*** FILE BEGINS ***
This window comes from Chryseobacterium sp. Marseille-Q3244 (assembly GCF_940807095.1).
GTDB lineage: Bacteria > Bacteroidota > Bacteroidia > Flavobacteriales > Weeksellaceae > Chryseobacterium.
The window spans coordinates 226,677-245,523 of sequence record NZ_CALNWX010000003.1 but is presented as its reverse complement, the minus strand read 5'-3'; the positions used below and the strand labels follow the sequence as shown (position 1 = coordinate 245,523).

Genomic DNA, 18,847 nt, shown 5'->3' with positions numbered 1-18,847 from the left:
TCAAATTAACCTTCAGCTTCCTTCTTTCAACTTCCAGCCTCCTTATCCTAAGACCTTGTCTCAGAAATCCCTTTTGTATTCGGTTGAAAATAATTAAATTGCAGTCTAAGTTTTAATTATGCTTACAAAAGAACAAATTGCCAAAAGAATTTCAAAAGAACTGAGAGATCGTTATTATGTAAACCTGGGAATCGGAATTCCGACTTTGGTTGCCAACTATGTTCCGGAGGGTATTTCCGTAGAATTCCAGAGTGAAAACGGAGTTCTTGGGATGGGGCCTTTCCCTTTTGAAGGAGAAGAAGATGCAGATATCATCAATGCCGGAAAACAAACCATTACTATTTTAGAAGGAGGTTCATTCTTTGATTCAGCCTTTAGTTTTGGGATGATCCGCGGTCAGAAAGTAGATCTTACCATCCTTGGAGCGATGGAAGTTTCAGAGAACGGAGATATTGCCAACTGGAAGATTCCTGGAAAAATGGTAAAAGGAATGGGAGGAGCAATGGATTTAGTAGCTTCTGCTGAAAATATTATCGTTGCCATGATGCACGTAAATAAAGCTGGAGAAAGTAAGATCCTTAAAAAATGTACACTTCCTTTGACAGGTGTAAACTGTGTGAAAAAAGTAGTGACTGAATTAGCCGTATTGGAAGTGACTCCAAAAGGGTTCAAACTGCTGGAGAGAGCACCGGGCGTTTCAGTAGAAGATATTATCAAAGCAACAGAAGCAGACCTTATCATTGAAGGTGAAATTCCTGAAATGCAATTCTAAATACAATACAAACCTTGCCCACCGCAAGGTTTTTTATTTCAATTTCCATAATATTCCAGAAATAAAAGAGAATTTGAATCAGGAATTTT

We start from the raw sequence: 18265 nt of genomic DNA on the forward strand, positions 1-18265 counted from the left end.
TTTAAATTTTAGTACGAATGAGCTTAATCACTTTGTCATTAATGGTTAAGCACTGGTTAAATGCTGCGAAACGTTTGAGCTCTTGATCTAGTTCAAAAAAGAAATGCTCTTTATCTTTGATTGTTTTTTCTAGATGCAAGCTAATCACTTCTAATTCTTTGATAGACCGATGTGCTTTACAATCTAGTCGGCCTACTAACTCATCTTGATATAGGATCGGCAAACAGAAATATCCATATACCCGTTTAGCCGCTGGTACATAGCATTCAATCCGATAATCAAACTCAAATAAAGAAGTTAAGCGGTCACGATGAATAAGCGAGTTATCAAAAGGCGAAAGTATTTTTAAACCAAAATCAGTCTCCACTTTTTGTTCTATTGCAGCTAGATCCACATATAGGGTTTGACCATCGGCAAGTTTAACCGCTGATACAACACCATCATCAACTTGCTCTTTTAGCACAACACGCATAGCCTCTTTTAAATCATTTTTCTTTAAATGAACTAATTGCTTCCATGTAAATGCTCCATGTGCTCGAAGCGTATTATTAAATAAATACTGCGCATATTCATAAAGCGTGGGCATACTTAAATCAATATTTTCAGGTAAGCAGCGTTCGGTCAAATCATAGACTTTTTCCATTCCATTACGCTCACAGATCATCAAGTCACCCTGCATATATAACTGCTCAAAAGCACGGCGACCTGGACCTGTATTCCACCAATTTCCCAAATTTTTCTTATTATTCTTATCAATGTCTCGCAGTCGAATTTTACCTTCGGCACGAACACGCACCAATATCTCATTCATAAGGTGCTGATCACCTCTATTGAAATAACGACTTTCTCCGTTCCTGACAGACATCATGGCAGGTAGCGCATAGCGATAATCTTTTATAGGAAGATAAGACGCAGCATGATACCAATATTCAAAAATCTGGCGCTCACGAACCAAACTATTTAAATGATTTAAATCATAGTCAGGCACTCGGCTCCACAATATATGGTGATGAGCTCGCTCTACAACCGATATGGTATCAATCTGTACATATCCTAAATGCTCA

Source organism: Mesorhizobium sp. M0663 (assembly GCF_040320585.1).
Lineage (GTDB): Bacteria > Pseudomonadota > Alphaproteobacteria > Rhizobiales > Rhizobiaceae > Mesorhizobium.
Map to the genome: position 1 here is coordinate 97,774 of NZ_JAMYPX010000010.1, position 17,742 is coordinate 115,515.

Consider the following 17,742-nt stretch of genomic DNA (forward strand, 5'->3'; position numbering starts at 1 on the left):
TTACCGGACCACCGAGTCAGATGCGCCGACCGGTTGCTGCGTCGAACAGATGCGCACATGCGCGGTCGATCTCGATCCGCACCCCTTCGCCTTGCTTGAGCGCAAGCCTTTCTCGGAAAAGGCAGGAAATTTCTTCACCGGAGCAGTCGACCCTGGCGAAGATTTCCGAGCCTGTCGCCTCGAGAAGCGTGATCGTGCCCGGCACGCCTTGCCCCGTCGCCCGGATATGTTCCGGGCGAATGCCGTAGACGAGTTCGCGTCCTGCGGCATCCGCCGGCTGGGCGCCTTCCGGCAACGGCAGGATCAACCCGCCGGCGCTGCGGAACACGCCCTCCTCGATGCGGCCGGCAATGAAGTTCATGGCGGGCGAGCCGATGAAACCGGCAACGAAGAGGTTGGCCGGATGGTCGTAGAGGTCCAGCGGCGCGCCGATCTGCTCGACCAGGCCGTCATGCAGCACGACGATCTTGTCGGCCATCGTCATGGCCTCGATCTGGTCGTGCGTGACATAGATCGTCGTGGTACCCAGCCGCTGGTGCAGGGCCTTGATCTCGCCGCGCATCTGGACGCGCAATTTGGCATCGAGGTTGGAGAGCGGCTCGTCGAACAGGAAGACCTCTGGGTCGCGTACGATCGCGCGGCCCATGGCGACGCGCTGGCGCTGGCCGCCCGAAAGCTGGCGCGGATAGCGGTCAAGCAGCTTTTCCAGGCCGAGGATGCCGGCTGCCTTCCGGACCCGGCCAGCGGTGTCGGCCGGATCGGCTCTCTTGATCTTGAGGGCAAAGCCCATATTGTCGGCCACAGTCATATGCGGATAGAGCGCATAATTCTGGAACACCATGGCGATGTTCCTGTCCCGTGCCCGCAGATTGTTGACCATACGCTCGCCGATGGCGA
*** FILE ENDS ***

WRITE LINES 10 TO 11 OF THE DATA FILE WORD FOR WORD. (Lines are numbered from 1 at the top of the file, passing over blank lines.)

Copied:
Map to the genome: position 1 here is coordinate 97,774 of NZ_JAMYPX010000010.1, position 17,742 is coordinate 115,515.

Consider the following 17,742-nt stretch of genomic DNA (forward strand, 5'->3'; position numbering starts at 1 on the left):